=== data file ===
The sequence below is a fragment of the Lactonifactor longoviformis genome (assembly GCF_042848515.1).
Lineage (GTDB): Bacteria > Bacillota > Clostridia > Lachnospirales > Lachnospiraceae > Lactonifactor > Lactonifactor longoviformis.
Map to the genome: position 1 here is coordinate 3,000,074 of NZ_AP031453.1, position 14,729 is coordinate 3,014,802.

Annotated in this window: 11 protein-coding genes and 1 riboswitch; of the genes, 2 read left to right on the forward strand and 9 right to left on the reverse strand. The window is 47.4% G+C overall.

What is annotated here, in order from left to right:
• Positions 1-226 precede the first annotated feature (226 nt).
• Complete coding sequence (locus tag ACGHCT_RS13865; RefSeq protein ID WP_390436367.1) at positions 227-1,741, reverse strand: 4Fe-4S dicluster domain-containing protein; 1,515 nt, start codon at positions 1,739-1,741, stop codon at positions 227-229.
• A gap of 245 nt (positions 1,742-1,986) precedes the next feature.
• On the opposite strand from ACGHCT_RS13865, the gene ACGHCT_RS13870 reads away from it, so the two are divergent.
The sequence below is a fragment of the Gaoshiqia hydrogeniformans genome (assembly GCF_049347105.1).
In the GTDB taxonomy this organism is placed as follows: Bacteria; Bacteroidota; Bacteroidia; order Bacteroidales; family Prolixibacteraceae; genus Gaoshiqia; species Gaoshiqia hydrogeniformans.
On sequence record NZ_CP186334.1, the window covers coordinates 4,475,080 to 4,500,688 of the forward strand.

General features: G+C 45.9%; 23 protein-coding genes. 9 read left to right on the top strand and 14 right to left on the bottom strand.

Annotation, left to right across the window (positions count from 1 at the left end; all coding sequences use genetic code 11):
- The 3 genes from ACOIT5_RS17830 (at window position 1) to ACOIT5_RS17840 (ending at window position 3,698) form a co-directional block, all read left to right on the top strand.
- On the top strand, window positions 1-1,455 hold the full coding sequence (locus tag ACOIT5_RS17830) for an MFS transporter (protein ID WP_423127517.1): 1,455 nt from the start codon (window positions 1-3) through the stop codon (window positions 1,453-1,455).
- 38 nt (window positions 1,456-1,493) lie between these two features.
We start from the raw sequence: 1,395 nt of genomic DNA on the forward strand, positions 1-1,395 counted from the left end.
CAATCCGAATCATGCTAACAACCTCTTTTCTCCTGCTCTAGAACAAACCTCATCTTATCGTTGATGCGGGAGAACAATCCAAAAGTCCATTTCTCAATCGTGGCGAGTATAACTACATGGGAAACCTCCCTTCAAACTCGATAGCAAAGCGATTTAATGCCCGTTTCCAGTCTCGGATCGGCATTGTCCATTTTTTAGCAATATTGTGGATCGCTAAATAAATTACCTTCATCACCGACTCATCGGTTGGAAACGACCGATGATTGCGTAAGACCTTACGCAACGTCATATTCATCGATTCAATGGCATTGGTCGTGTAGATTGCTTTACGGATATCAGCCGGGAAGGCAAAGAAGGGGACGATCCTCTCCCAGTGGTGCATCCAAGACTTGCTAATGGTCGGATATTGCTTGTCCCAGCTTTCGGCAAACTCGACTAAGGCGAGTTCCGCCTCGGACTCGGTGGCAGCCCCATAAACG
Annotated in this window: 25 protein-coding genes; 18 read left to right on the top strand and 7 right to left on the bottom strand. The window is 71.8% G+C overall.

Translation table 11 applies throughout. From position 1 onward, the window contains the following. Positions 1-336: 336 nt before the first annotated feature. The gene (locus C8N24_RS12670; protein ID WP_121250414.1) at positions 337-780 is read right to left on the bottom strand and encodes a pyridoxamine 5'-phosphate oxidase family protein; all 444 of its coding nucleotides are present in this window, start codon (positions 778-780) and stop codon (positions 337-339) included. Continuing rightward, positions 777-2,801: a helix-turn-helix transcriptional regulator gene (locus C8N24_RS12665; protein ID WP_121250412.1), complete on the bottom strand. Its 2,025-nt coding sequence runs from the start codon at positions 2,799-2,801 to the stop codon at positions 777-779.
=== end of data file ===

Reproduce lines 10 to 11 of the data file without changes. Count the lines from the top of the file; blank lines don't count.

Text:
The sequence below is a fragment of the Gaoshiqia hydrogeniformans genome (assembly GCF_049347105.1).
In the GTDB taxonomy this organism is placed as follows: Bacteria; Bacteroidota; Bacteroidia; order Bacteroidales; family Prolixibacteraceae; genus Gaoshiqia; species Gaoshiqia hydrogeniformans.